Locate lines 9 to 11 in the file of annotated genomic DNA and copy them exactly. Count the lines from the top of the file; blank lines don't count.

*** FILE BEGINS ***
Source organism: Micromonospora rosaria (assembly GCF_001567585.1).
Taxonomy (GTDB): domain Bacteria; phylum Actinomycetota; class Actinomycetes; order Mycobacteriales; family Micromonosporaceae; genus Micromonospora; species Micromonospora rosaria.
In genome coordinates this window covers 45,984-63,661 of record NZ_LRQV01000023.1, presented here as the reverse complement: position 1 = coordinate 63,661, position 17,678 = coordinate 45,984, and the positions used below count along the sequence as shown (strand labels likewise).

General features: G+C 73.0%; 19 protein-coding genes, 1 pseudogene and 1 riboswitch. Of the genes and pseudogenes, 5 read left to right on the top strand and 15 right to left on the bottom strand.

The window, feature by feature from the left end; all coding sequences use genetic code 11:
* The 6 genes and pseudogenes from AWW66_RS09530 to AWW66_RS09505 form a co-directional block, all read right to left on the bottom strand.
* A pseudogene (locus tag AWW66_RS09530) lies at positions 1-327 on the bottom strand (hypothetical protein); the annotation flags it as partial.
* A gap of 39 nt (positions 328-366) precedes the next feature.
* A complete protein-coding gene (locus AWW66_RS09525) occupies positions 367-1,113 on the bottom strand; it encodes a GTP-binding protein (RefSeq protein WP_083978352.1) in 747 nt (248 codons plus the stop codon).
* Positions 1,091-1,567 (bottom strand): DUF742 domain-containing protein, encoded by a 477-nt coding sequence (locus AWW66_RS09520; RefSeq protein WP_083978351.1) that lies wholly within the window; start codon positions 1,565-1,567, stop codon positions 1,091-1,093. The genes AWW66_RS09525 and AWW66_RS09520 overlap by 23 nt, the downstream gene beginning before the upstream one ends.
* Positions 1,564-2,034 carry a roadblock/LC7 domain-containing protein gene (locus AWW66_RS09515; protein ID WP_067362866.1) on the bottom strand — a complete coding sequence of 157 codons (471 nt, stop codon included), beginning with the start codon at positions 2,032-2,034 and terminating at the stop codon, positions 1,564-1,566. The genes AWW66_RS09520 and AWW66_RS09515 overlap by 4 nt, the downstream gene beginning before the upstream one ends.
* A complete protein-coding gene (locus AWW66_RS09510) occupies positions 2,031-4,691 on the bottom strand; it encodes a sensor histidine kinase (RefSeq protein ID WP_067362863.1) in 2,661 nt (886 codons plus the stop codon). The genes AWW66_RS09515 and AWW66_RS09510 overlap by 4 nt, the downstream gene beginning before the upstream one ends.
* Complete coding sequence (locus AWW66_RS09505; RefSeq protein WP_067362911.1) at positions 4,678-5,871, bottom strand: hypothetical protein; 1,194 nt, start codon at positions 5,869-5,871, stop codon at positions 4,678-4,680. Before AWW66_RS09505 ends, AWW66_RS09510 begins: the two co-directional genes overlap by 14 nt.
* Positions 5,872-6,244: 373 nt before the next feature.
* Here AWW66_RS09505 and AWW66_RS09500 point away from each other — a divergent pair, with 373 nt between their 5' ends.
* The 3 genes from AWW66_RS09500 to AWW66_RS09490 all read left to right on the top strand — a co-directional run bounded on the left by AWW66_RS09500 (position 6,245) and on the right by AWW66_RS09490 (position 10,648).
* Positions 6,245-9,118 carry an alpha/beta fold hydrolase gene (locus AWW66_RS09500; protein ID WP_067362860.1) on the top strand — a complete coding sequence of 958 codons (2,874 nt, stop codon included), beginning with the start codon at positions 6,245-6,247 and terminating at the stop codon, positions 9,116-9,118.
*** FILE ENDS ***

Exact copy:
* A complete protein-coding gene (locus AWW66_RS09525) occupies positions 367-1,113 on the bottom strand; it encodes a GTP-binding protein (RefSeq protein WP_083978352.1) in 747 nt (248 codons plus the stop codon).
* Positions 1,091-1,567 (bottom strand): DUF742 domain-containing protein, encoded by a 477-nt coding sequence (locus AWW66_RS09520; RefSeq protein WP_083978351.1) that lies wholly within the window; start codon positions 1,565-1,567, stop codon positions 1,091-1,093. The genes AWW66_RS09525 and AWW66_RS09520 overlap by 23 nt, the downstream gene beginning before the upstream one ends.
* Positions 1,564-2,034 carry a roadblock/LC7 domain-containing protein gene (locus AWW66_RS09515; protein ID WP_067362866.1) on the bottom strand — a complete coding sequence of 157 codons (471 nt, stop codon included), beginning with the start codon at positions 2,032-2,034 and terminating at the stop codon, positions 1,564-1,566. The genes AWW66_RS09520 and AWW66_RS09515 overlap by 4 nt, the downstream gene beginning before the upstream one ends.